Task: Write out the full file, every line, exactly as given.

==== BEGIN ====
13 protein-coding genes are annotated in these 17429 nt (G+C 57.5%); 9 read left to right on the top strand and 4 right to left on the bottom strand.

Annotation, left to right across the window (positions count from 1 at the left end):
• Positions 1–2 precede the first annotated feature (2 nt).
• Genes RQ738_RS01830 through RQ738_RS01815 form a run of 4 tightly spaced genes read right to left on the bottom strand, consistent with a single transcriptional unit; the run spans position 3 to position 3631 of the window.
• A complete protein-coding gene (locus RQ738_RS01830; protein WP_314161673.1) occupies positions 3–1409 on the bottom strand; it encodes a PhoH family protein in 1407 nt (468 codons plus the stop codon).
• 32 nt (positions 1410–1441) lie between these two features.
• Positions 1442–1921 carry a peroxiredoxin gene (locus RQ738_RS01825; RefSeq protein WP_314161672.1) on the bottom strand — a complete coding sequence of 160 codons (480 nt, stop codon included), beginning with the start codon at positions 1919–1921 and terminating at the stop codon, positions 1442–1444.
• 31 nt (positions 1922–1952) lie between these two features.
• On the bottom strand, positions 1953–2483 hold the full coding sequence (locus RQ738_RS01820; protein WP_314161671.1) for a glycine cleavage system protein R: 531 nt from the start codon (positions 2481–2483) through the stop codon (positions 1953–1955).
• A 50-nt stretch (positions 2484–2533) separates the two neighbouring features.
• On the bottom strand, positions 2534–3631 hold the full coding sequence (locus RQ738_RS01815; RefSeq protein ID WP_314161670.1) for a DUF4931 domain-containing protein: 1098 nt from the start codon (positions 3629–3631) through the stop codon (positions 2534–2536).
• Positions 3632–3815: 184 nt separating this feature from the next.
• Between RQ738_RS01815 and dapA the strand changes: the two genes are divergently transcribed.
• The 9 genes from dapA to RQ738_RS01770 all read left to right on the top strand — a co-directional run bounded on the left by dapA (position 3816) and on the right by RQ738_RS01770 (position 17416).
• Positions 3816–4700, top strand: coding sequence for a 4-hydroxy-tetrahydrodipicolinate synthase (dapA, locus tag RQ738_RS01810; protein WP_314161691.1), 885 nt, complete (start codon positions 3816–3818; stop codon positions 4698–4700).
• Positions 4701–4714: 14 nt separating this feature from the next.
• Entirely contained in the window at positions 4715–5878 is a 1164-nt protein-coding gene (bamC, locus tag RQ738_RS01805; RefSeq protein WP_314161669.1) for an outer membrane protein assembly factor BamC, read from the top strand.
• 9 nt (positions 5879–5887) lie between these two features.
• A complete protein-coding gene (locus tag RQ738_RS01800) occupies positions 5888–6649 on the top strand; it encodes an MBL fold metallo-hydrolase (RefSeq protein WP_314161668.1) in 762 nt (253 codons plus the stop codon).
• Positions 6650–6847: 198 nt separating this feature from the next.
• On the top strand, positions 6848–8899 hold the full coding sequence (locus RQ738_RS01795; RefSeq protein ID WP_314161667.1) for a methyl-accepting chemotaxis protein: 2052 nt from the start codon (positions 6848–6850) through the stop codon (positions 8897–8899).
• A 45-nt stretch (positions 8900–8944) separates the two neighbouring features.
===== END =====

13 protein-coding genes are annotated in these 17429 nt (G+C 57.5%); 9 read left to right on the top strand and 4 right to left on the bottom strand.

Annotation, left to right across the window (positions count from 1 at the left end):
• Positions 1–2 precede the first annotated feature (2 nt).
• Genes RQ738_RS01830 through RQ738_RS01815 form a run of 4 tightly spaced genes read right to left on the bottom strand, consistent with a single transcriptional unit; the run spans position 3 to position 3631 of the window.
• A complete protein-coding gene (locus RQ738_RS01830; protein WP_314161673.1) occupies positions 3–1409 on the bottom strand; it encodes a PhoH family protein in 1407 nt (468 codons plus the stop codon).
• 32 nt (positions 1410–1441) lie between these two features.
• Positions 1442–1921 carry a peroxiredoxin gene (locus RQ738_RS01825; RefSeq protein WP_314161672.1) on the bottom strand — a complete coding sequence of 160 codons (480 nt, stop codon included), beginning with the start codon at positions 1919–1921 and terminating at the stop codon, positions 1442–1444.
• 31 nt (positions 1922–1952) lie between these two features.
• On the bottom strand, positions 1953–2483 hold the full coding sequence (locus RQ738_RS01820; protein WP_314161671.1) for a glycine cleavage system protein R: 531 nt from the start codon (positions 2481–2483) through the stop codon (positions 1953–1955).
• A 50-nt stretch (positions 2484–2533) separates the two neighbouring features.
• On the bottom strand, positions 2534–3631 hold the full coding sequence (locus RQ738_RS01815; RefSeq protein ID WP_314161670.1) for a DUF4931 domain-containing protein: 1098 nt from the start codon (positions 3629–3631) through the stop codon (positions 2534–2536).
• Positions 3632–3815: 184 nt separating this feature from the next.
• Between RQ738_RS01815 and dapA the strand changes: the two genes are divergently transcribed.
• The 9 genes from dapA to RQ738_RS01770 all read left to right on the top strand — a co-directional run bounded on the left by dapA (position 3816) and on the right by RQ738_RS01770 (position 17416).
• Positions 3816–4700, top strand: coding sequence for a 4-hydroxy-tetrahydrodipicolinate synthase (dapA, locus tag RQ738_RS01810; protein WP_314161691.1), 885 nt, complete (start codon positions 3816–3818; stop codon positions 4698–4700).
• Positions 4701–4714: 14 nt separating this feature from the next.
• Entirely contained in the window at positions 4715–5878 is a 1164-nt protein-coding gene (bamC, locus tag RQ738_RS01805; RefSeq protein WP_314161669.1) for an outer membrane protein assembly factor BamC, read from the top strand.
• 9 nt (positions 5879–5887) lie between these two features.
• A complete protein-coding gene (locus tag RQ738_RS01800) occupies positions 5888–6649 on the top strand; it encodes an MBL fold metallo-hydrolase (RefSeq protein WP_314161668.1) in 762 nt (253 codons plus the stop codon).
• Positions 6650–6847: 198 nt separating this feature from the next.
• On the top strand, positions 6848–8899 hold the full coding sequence (locus RQ738_RS01795; RefSeq protein ID WP_314161667.1) for a methyl-accepting chemotaxis protein: 2052 nt from the start codon (positions 6848–6850) through the stop codon (positions 8897–8899).
• A 45-nt stretch (positions 8900–8944) separates the two neighbouring features.